Your faithful love is priceless, God!

    All humanity finds refuge in the shadow of your wings.

You feed them from the abundance of your own house;

    you let them drink from your river of pure joy.


Within you is the spring of life.

    In your light, we see light.


“In your light, we see light.”

That’s how we practice hope. Living in God’s light, seeing light. 

In one of our worship planning sessions, we started talking about where we see light, and Tracee and Paul Laing’s names came up. They’re the ones who run Healing Arts Mission – you’ve probably met them at our Holiday Fair where they sell artwork from Haiti. Trip had invited them to have dinner with our college group, and they shared the work that Healing Arts is doing in Haiti. 

Now if you know anything about Haiti, you know it’s impoverished. It is one of the poorest places on this planet, and the needs are chronic and dire. It would be easy to lose hope, working in a place that battered and bruised. But Tracee and Paul haven’t lost hope. 

I think it’s because their mission is so clear. It’s not based on curing or fixing, but on cultivating what is life-giving. Listen to what their website says:

For almost 20 years, Healing Arts Mission has helped support the people of Haiti. Our focus is to provide resources and funding to rural communities that lack access to basic resources, such as healthcare, education, employment, and clean drinking water. The lack of these resources creates the condition of structural poverty. Our aim is to support Haitians by providing access to these fundamental Human Rights. We are committed to fostering the dignity of the individual, respecting the ways of the community, and reflecting the strength of a loving God. [ii]


When Tracee and Paul talked to our college group, what struck Trip most is how they are able to stay so hopeful. They do it by focusing on creating a small corner of beauty and light, wholeness and love. They aren’t trying to solve all the problems of Haiti. They’re not pretending they can undo all that is wrong. But step by small step, relationship by relationship, they are cultivating hope. And it is working. The health of people living in these communities has improved. Life-spans are longer. Literacy is higher. The economy in their communities is higher, in part because Healing Arts Missions provides employment and income for Haitians, lifting up everybody.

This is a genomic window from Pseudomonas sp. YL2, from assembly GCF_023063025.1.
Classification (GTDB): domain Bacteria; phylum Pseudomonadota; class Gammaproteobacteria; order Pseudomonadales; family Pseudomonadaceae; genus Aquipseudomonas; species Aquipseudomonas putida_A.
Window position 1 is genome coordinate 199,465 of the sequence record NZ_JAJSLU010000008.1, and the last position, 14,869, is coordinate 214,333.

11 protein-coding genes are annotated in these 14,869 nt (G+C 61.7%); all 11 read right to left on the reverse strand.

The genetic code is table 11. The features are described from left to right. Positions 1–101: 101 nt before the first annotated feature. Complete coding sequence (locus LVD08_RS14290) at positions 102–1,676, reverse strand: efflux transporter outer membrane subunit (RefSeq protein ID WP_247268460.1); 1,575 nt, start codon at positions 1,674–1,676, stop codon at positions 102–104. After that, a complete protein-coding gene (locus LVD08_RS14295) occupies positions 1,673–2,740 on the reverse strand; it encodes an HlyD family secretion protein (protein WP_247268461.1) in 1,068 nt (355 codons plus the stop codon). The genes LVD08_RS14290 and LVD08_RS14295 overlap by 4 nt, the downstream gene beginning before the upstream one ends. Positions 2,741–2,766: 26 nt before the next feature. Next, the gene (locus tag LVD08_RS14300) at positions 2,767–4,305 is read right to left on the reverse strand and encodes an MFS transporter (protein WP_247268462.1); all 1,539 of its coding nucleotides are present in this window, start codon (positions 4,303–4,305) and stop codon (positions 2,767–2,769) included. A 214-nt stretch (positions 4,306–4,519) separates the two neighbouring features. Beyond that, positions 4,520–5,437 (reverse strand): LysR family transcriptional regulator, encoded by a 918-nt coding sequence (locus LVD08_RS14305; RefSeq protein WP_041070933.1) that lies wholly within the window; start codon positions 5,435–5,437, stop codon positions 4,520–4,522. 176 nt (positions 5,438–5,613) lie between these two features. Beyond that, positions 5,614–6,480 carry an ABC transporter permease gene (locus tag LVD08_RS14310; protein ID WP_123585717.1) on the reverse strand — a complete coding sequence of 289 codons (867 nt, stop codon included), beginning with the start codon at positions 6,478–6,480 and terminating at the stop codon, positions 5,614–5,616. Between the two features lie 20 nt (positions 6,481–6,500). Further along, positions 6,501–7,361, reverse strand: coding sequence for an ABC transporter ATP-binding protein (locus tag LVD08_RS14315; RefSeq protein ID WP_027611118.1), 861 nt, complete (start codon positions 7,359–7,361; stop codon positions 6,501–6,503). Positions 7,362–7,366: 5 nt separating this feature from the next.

It’s not a miracle, not in the blinded-by-lightening sense of that word. But it is a sign of hope. A brilliant, beautiful, small sign of hope. And we can see it. It’s standing there, right before our eyes, bringing the good news of God. 

These days, it seems like I see hope everywhere; people writing about it, people talking about it, people living it. I recently came across something Victoria Safford said about hope in an interview on the radio show “On Being”: 

Our mission is to plant ourselves at the gates of hope — not the prudent gates of Optimism, which are somewhat narrower; nor the stalwart, boring gates of Common Sense; nor the strident gates of self-righteousness, which creak on shrill and angry hinges; nor the cheerful, flimsy garden gate of “Everything is gonna be all right,” but a very different, sometimes very lonely place, the place of truth-telling, about your own soul first of all and its condition, the place of resistance and defiance, the piece of ground from which you see the world both as it is and as it could be, as it might be, as it will be; the place from which you glimpse not only struggle, but joy in the struggle — and we stand there, beckoning and calling, telling people what we are seeing, asking people what they see.[iii]

And what I see these days – what I am practicing seeing – is hope. 

In God’s light, I see light.  The light of souls, throwing sparks. 

Rev. Karen Chakoian


[i] Clarissa Pinkola Estes, undated,

[ii] Healing Arts Mission,

[iii] Victoria Safford, cited in a blogpost by Parker Palmer,